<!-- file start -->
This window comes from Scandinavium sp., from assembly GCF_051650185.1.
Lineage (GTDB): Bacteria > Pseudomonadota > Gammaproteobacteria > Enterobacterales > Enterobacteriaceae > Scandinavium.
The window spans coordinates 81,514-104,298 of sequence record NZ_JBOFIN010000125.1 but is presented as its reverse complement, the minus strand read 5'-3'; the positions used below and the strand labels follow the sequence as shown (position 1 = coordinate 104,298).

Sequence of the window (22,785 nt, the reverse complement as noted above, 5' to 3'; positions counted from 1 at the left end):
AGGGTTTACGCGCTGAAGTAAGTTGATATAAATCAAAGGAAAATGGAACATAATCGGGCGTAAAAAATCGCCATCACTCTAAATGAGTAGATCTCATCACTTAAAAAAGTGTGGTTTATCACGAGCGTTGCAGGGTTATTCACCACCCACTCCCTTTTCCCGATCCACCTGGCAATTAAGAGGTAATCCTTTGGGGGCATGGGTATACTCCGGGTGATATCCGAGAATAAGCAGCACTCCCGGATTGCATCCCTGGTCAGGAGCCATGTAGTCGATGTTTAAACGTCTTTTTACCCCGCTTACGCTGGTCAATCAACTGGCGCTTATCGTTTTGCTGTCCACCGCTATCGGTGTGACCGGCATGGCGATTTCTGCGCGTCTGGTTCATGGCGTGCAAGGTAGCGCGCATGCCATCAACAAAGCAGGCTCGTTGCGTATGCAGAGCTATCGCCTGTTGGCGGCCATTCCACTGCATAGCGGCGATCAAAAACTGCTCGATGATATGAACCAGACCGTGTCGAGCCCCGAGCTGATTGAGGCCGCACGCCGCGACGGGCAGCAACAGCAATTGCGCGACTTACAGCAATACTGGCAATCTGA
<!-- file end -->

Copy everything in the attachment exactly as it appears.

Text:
This window comes from Scandinavium sp., from assembly GCF_051650185.1.
Lineage (GTDB): Bacteria > Pseudomonadota > Gammaproteobacteria > Enterobacterales > Enterobacteriaceae > Scandinavium.
The window spans coordinates 81,514-104,298 of sequence record NZ_JBOFIN010000125.1 but is presented as its reverse complement, the minus strand read 5'-3'; the positions used below and the strand labels follow the sequence as shown (position 1 = coordinate 104,298).

Sequence of the window (22,785 nt, the reverse complement as noted above, 5' to 3'; positions counted from 1 at the left end):
AGGGTTTACGCGCTGAAGTAAGTTGATATAAATCAAAGGAAAATGGAACATAATCGGGCGTAAAAAATCGCCATCACTCTAAATGAGTAGATCTCATCACTTAAAAAAGTGTGGTTTATCACGAGCGTTGCAGGGTTATTCACCACCCACTCCCTTTTCCCGATCCACCTGGCAATTAAGAGGTAATCCTTTGGGGGCATGGGTATACTCCGGGTGATATCCGAGAATAAGCAGCACTCCCGGATTGCATCCCTGGTCAGGAGCCATGTAGTCGATGTTTAAACGTCTTTTTACCCCGCTTACGCTGGTCAATCAACTGGCGCTTATCGTTTTGCTGTCCACCGCTATCGGTGTGACCGGCATGGCGATTTCTGCGCGTCTGGTTCATGGCGTGCAAGGTAGCGCGCATGCCATCAACAAAGCAGGCTCGTTGCGTATGCAGAGCTATCGCCTGTTGGCGGCCATTCCACTGCATAGCGGCGATCAAAAACTGCTCGATGATATGAACCAGACCGTGTCGAGCCCCGAGCTGATTGAGGCCGCACGCCGCGACGGGCAGCAACAGCAATTGCGCGACTTACAGCAATACTGGCAATCTGA